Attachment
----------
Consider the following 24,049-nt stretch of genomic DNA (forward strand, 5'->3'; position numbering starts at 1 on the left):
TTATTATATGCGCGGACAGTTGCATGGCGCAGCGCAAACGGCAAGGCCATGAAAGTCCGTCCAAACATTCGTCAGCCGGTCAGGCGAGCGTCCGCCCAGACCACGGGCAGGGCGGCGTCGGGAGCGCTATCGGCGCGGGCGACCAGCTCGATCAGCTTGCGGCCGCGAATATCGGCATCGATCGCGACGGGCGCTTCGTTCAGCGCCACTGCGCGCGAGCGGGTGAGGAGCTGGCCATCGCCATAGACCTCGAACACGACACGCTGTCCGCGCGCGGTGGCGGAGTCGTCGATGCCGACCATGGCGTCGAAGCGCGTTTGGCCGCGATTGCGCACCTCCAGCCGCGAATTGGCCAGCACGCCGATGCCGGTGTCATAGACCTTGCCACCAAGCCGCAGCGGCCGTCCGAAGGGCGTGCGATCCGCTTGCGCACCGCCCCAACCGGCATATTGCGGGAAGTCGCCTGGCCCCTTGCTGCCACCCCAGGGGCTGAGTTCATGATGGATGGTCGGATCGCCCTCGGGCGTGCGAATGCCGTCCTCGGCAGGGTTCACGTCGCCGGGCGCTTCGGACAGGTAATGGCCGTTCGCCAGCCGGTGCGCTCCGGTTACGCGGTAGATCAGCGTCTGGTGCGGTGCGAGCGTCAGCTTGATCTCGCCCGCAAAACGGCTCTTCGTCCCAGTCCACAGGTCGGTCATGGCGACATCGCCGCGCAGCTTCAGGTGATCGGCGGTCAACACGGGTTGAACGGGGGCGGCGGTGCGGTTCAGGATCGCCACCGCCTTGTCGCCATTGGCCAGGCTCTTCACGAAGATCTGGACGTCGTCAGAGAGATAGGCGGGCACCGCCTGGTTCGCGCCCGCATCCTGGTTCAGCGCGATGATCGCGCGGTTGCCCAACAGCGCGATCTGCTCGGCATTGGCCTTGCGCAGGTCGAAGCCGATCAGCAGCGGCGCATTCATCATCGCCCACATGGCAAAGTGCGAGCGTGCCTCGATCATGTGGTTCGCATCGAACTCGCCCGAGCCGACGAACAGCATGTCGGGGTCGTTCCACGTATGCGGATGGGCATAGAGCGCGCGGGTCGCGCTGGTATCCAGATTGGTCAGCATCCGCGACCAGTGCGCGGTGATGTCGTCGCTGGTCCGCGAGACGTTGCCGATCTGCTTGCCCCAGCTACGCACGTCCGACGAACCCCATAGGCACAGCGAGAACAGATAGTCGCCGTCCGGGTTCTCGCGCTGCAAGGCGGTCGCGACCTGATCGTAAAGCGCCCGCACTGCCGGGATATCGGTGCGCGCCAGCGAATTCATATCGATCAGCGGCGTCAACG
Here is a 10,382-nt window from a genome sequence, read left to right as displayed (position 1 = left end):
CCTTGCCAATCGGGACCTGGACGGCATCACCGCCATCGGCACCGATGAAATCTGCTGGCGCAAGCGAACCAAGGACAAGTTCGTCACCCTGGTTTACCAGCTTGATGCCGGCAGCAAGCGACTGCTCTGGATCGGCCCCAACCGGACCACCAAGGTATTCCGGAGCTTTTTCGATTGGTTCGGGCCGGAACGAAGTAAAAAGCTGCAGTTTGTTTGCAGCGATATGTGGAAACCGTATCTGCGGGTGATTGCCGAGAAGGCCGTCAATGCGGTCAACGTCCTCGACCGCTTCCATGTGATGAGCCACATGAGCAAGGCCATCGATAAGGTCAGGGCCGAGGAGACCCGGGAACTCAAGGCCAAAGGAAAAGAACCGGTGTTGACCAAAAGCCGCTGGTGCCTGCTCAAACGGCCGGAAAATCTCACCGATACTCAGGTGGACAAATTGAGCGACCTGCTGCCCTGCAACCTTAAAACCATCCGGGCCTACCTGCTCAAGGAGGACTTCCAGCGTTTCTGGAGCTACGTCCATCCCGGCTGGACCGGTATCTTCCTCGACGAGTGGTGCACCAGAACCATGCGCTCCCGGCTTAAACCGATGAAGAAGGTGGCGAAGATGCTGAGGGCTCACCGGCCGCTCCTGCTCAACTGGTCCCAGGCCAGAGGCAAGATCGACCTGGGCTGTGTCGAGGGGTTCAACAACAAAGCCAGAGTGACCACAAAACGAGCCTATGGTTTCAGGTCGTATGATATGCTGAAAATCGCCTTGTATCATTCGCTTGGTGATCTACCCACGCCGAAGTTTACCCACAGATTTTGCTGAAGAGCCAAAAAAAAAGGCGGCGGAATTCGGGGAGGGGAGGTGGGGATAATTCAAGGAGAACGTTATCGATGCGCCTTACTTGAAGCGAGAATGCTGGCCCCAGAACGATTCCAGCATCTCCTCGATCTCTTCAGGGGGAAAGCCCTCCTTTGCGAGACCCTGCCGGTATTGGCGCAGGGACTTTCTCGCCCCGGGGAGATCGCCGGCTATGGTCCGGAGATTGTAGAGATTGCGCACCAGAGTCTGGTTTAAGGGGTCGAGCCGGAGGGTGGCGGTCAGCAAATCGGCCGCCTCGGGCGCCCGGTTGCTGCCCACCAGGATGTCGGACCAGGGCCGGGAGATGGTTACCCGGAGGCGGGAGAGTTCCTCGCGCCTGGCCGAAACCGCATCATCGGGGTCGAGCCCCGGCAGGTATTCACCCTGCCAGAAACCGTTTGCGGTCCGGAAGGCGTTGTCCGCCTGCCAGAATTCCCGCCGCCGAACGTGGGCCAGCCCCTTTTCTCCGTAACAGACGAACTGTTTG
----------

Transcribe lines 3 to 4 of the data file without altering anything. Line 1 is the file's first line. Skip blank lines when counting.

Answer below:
Here is a 10,382-nt window from a genome sequence, read left to right as displayed (position 1 = left end):
CCTTGCCAATCGGGACCTGGACGGCATCACCGCCATCGGCACCGATGAAATCTGCTGGCGCAAGCGAACCAAGGACAAGTTCGTCACCCTGGTTTACCAGCTTGATGCCGGCAGCAAGCGACTGCTCTGGATCGGCCCCAACCGGACCACCAAGGTATTCCGGAGCTTTTTCGATTGGTTCGGGCCGGAACGAAGTAAAAAGCTGCAGTTTGTTTGCAGCGATATGTGGAAACCGTATCTGCGGGTGATTGCCGAGAAGGCCGTCAATGCGGTCAACGTCCTCGACCGCTTCCATGTGATGAGCCACATGAGCAAGGCCATCGATAAGGTCAGGGCCGAGGAGACCCGGGAACTCAAGGCCAAAGGAAAAGAACCGGTGTTGACCAAAAGCCGCTGGTGCCTGCTCAAACGGCCGGAAAATCTCACCGATACTCAGGTGGACAAATTGAGCGACCTGCTGCCCTGCAACCTTAAAACCATCCGGGCCTACCTGCTCAAGGAGGACTTCCAGCGTTTCTGGAGCTACGTCCATCCCGGCTGGACCGGTATCTTCCTCGACGAGTGGTGCACCAGAACCATGCGCTCCCGGCTTAAACCGATGAAGAAGGTGGCGAAGATGCTGAGGGCTCACCGGCCGCTCCTGCTCAACTGGTCCCAGGCCAGAGGCAAGATCGACCTGGGCTGTGTCGAGGGGTTCAACAACAAAGCCAGAGTGACCACAAAACGAGCCTATGGTTTCAGGTCGTATGATATGCTGAAAATCGCCTTGTATCATTCGCTTGGTGATCTACCCACGCCGAAGTTTACCCACAGATTTTGCTGAAGAGCCAAAAAAAAAGGCGGCGGAATTCGGGGAGGGGAGGTGGGGATAATTCAAGGAGAACGTTATCGATGCGCCTTACTTGAAGCGAGAATGCTGGCCCCAGAACGATTCCAGCATCTCCTCGATCTCTTCAGGGGGAAAGCCCTCCTTTGCGAGACCCTGCCGGTATTGGCGCAGGGACTTTCTCGCCCCGGGGAGATCGCCGGCTATGGTCCGGAGATTGTAGAGATTGCGCACCAGAGTCTGGTTTAAGGGGTCGAGCCGGAGGGTGGCGGTCAGCAAATCGGCCGCCTCGGGCGCCCGGTTGCTGCCCACCAGGATGTCGGACCAGGGCCGGGAGATGGTTACCCGGAGGCGGGAGAGTTCCTCGCGCCTGGCCGAAACCGCATCATCGGGGTCGAGCCCCGGCAGGTATTCACCCTGCCAGAAACCGTTTGCGGTCCGGAAGGCGTTGTCCGCCTGCCAGAATTCCCGCCGCCGAACGTGGGCCAGCCCCTTTTCTCCGTAACAGACGAACTGTTTG